The Turf and Boards MASL Power Rankings are back for a second year. Contrary to last year when we started the year with the Monterrey Flash at #1, we are going to give deference to the defending Newman Cup champion Baltimore Blast. This is the first time they – or anyone beside Monterrey, who went wire-to-wire last year – have appeared in the top spot. Every team except San Diego will be in action this week.

download The Blast didn’t start at #1 last year and they didn’t end the regular season at #1, but no team, maybe ever, has been as clutch as the Blast have been the last 10-15 years. The names and numbers aren’t sexy, but the banners speak for themselves.
Wave The Wave return with their full complement of players, plus Luan Oliveira and Alex Bradley. Their older players are still in their prime and their younger players are just hitting theirs.
Flash The Flash are loaded to the hilt, but might have to find a new identity with the additions of Franck Tayou, Enrique Canez, Monterrey’s version of Kevin Durant and DeMarcus Cousins.
Sockers The Sockers added some major talent, but the losses of Oliveira, John Sosa, and Chris Toth will have an impact.
13-9 (as Syracuse)
team-logo_url-32595-city-fc-1528915660401003393-large.png Utica scrambled late to replace Kenardo Forbes, but the additions of Mauricio Salles and Lucio Gonzaga, might not be enough to elevate the “FCs” out of the MASL’s second tier.
Comets It looks like the Comets are back. They’re not the elite team they were two years ago, but they should be on track to make a push for the playoffs.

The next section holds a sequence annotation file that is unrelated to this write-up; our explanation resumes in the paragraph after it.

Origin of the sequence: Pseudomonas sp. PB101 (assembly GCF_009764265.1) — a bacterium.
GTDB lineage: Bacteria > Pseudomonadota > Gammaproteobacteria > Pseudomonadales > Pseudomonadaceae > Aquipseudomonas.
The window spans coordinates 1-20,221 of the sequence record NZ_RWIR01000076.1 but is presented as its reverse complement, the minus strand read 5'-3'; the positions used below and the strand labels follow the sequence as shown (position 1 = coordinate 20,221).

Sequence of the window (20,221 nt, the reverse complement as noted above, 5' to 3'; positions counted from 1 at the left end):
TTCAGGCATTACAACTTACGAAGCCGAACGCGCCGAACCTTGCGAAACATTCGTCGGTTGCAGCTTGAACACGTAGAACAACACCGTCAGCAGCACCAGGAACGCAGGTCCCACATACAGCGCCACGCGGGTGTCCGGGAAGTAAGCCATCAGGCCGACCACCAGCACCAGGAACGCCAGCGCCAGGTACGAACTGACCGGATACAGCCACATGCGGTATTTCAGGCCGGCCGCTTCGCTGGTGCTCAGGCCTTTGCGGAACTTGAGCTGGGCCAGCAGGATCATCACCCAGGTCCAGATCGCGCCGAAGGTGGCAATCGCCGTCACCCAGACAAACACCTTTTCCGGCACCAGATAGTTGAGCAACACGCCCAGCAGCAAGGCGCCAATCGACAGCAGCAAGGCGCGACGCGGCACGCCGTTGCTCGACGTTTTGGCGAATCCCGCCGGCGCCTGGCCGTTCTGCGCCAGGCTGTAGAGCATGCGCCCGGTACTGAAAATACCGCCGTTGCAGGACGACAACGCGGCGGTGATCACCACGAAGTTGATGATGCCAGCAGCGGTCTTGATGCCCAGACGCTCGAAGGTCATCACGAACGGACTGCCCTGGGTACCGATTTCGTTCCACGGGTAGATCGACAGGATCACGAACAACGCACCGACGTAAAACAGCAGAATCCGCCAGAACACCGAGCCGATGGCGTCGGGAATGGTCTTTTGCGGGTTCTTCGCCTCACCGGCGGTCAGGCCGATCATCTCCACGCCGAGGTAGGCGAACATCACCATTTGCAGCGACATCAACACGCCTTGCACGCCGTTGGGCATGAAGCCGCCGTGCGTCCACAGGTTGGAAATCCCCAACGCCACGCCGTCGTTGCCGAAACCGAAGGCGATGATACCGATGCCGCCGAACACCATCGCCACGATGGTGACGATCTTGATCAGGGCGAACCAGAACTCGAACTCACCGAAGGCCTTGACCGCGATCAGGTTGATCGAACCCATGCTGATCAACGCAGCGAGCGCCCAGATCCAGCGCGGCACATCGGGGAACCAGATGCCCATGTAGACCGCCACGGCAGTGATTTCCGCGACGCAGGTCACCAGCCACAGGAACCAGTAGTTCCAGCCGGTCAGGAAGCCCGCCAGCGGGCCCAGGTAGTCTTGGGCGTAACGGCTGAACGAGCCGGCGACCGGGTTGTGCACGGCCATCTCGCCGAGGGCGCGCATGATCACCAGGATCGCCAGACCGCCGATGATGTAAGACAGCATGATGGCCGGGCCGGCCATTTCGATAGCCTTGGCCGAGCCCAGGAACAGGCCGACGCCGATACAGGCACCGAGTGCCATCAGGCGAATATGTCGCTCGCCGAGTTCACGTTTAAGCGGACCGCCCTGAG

Stars Tacoma made a few late moves to improve their stock heading into this weekend. Micheal Ramos and Adam West return after long sabbaticals.
Barracudas The Barracudas should be the most improved team this year coming off last year’s modest three win season. They will have to improve off the field, too, to keep the on-field product on track.
11-11 (as Cedar Rapids)
team-logo_url-32594-seawolves-1524683611955943566-large.png The SeaWolves roster has a lot of new faces and moving parts, but the pedigrees of their first-year MASL players is impressive.
team-logo_url-32599-metrostars-1542990985818250367-large Mississauga is long on talent but short on professional indoor experience. They might not look like champions, but they won’t look like an expansion team either.
Fury Like a few other teams, the Fury bolstered their roster with some late signings, but everything will have to go right for them to make any serious noise this year.
Tropics Florida has the potential to be a pretty good team, but 14 games against Milwaukee, Kansas City, and Orlando, will make life hard for the Tropics.
team-logo_url-32593-heat-1542320109350127603-large The roster screams disaster, but the involvement of the Healeys makes you think the Heat have some tricks up their sleeve.
Ambush The Ambush are hoping against hope that their 4-38 (last two seasons combined) team will suddenly start winning close games, but even a .500 record seems like a climb up Mt. Everest.
Returning from hiatus
team-logo_url-12762-sidekicks-1476316806404760434-large Harrisburg and St. Louis did very little roster-wise to improve their flagging fortunes, but no one did less than Dallas, who tripled down on a team that was 14-26 its last two seasons.
Coyotes The Coyotes have been the least communicative team in the league and their roster is shrouded in some mystery, but there isn’t a lot of MASL experience past Omar Tapia and Alex Caceres, but Hugo Puentes returns after a 28-goal rookie campaign.
Express Turlock will win more games than the Washington Generals, but are mostly cannon fodder for the other three Pacific teams.